The latter, getting loans, cash and investments, is vital to the dictator and his military junta. The plans of the Government and elite of the Communist Party (PCC) to pass power to a new generation of leaders, military and civilians, starting in 2018, call for stabilizing financial support that they currently lack.

More American money than ever

Between remittances, packages and trips to Cuba from the US, in 2016 Cuba brought in more than 7 billion dollars. According to experts that figure has already surpassed the amount from Venezuelan subsidies. It is triple the revenue from the Cuban tourist industry, almost double the value of Cuban exports in 2016, which did not reach 4 billion, and 15 times the value of sugar exports. Incidentally, this last harvest in 2016 yielded only one third of the sugar produced back in 1925 (5.1 million tons).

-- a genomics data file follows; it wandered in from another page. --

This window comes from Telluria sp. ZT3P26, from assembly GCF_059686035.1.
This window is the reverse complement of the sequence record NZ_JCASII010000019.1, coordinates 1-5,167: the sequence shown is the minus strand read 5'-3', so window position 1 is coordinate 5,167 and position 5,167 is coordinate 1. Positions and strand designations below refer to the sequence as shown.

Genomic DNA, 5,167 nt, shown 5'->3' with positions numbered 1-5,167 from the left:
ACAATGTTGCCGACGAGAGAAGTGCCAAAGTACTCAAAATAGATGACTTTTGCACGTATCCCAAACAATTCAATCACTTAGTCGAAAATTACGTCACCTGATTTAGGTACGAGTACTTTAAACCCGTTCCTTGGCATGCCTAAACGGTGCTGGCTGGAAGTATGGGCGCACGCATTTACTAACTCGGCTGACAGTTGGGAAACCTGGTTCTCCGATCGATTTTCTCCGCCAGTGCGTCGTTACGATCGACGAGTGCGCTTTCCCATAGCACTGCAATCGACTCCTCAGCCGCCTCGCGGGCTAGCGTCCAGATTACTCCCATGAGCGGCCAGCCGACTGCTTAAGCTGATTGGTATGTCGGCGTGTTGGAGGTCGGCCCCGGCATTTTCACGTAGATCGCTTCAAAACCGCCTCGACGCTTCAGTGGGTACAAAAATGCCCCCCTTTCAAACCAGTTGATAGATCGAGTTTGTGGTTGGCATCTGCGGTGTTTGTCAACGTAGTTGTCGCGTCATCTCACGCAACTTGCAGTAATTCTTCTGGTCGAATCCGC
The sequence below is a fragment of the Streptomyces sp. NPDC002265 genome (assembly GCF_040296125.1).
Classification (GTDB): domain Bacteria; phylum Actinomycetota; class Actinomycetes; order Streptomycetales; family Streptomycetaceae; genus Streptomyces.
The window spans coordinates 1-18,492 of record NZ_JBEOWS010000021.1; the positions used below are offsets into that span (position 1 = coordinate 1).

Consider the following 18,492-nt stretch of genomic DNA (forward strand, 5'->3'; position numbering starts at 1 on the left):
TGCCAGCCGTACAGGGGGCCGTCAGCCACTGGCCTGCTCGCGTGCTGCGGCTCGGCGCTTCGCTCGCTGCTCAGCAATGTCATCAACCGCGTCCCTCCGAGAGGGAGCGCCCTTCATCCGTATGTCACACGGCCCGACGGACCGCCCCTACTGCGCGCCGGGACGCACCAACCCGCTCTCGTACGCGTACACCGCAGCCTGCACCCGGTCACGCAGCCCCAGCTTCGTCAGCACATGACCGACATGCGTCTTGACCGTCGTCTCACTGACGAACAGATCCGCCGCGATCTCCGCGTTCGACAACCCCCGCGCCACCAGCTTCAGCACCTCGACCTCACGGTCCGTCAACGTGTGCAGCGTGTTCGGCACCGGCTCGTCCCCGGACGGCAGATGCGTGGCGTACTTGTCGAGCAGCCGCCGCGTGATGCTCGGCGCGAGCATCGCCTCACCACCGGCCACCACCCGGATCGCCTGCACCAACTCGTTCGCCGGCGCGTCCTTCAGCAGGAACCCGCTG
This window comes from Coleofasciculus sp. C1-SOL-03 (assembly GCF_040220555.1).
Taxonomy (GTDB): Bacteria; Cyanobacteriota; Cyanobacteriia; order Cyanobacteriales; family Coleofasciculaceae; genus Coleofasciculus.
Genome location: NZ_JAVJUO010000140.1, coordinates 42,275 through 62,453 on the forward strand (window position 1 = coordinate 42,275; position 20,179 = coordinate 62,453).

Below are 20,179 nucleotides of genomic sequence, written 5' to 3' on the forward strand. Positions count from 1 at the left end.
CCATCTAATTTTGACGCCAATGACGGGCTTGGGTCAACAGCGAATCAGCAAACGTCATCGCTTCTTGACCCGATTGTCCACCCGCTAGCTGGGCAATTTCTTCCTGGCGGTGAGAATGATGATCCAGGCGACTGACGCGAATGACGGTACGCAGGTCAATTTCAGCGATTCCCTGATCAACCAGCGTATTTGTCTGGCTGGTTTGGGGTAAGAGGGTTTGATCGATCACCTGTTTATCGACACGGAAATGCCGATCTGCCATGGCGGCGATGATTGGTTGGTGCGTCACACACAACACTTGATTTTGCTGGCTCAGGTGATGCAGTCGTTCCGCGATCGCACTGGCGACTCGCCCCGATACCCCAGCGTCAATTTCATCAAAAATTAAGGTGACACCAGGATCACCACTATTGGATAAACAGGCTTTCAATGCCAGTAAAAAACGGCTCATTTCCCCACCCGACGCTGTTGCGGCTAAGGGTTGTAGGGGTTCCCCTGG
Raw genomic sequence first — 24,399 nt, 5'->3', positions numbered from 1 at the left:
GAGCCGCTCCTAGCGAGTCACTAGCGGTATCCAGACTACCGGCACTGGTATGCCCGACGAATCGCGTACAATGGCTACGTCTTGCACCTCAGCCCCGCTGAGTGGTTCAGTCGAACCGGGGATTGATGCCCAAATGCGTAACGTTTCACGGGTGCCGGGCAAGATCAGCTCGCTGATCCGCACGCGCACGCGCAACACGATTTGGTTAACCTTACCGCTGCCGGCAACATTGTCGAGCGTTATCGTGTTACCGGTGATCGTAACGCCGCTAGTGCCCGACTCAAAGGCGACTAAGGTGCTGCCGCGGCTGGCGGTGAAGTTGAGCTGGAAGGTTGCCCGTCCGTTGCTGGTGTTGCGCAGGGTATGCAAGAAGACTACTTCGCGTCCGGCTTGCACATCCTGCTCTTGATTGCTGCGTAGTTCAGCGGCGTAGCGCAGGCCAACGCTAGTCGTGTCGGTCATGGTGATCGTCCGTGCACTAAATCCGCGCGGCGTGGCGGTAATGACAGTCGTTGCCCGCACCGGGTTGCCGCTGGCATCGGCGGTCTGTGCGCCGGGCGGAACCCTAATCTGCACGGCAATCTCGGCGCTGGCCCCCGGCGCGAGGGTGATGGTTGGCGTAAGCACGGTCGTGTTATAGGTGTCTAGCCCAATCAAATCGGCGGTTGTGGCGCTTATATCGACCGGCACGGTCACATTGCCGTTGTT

From 1902 to 1958, although nearly 80% of Cuban sugar was exported to the US (at rates higher than those on the world market) and the rest of the Island's trade was largely with its northern neighbor, there were two big differences to the situation today: 

  1. There were not, as there are today, almost 2,000,000 Cubans in the US, furnishing the country with more money than all of Cuba's exports, including sugar, nickel, tobacco, rum and pharmaceutical products, combined. The funds obtained from goods exported from the island in 2016 came to half of total monies received from the US.
  2. There were private enterprises in Cuba that generated the bulk of its Gross Domestic Product (GDP), for a per capita GDP higher than Spain's and almost equal to that of Italy.